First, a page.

County Lines

The National Crime Agency defines County Lines as: “the term used when drug gangs from big cities expand their operations to smaller towns, often using violence to drive out local dealers, and exploiting children and vulnerable people to sell drugs. These dealers will use dedicated mobile phone lines, known as ‘deal lines’ to take orders from users. In most instances, customers will live in a different area to where the dealers and networks are based, so drug runners are needed to transport the drugs and collect payment”.

According to the National Crime Agency’s (NCA) data from 2018, potential victims ranged in age from eleven to fifty-six. However, the majority of the National Referral Mechanism (NRM) referrals were between the ages of fifteen and seventeen.

The primary age group for exploitation was considered to be fourteen to seventeen in a 2019 study, but the report also indicated that the grooming age was getting younger, with reports that children as young as seven were being targeted. In 2019, 7000 potential victims were identified.

Children are targeted in particular because they are easier to monitor, manipulate, and reward than adults. Children from disadvantaged backgrounds are more likely to be targeted, including, those living in poverty, those who experience family breakdowns, have behavioural or developmental disabilities, and those who are removed from schools.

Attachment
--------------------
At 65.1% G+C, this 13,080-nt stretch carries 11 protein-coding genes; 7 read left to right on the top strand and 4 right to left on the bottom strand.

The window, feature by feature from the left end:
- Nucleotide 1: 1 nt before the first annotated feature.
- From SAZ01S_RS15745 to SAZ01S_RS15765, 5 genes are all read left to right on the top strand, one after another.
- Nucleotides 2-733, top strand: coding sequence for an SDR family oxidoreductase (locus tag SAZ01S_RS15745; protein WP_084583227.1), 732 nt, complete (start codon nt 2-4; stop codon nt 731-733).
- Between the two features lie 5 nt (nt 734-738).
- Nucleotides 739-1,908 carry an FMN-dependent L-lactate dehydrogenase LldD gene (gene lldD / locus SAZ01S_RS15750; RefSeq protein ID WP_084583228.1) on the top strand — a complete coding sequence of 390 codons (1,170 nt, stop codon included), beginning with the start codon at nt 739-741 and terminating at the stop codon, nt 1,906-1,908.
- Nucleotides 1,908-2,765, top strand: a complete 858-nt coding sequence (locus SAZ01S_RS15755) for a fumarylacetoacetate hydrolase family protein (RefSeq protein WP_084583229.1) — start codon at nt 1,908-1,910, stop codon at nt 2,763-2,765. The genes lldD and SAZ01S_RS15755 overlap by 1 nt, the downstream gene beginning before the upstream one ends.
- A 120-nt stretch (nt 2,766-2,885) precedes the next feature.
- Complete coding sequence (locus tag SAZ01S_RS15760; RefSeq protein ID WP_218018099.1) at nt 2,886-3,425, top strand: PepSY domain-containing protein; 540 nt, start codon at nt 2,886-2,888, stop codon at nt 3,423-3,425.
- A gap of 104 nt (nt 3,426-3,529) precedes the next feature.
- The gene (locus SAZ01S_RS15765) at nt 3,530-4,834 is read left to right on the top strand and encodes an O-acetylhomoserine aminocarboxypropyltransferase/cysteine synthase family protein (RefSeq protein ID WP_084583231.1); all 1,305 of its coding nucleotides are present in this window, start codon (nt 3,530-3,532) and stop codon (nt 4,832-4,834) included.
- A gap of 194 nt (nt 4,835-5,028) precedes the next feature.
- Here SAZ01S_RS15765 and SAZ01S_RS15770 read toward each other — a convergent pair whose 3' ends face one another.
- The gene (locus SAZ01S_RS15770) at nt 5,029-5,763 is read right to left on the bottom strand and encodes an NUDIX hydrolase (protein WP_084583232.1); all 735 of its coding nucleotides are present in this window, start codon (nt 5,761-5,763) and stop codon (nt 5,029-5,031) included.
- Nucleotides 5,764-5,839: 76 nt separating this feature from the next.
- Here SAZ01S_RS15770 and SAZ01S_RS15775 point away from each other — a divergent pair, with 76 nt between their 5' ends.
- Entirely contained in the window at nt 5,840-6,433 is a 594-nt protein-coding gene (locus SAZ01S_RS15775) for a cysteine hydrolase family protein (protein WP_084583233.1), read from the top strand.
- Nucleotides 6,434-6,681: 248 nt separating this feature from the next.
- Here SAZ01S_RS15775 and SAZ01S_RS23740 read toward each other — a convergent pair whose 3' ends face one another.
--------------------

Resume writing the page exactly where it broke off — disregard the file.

Drug gangs may also target children from stable backgrounds. This is believed to be because they have no criminal records and therefore are less likely to draw attention from authorities.

Young people are labelled as “victims” and “offenders,” which has made it challenging to break away from punitive systems on the front lines. Besides, these distinctions are tough to draw in practice.

The Crown Prosecution Service continues to prosecute young people in the NRM mechanism for multiple crimes, which may lead to serious wrongful convictions.

The Modern Slavery Act of 2015 created a legislative structure for fighting criminal trafficking across county lines. However, bringing cases under the act has proved exceedingly difficult, and defence barristers have struggled.

Moving forward:

Firstly, the complexities of county lines need to be understood. Not all drug dealers need to be treated as criminals; the line between a victim and a criminal is often blurred.

Second, judicial clarity is needed. This includes reviewing the NRM mechanism and prosecution practices in county line cases. The Modern Slavery Act also needs to be reviewed and recommendations by the Independent Review in 2018 must be adopted.

Thirdly, the root causes that enable the exploitation of children in the first place need to be addressed. This includes providing substantial education and training opportunities, poverty alleviation, affordable housing, support for LGBTQ+ youth etc.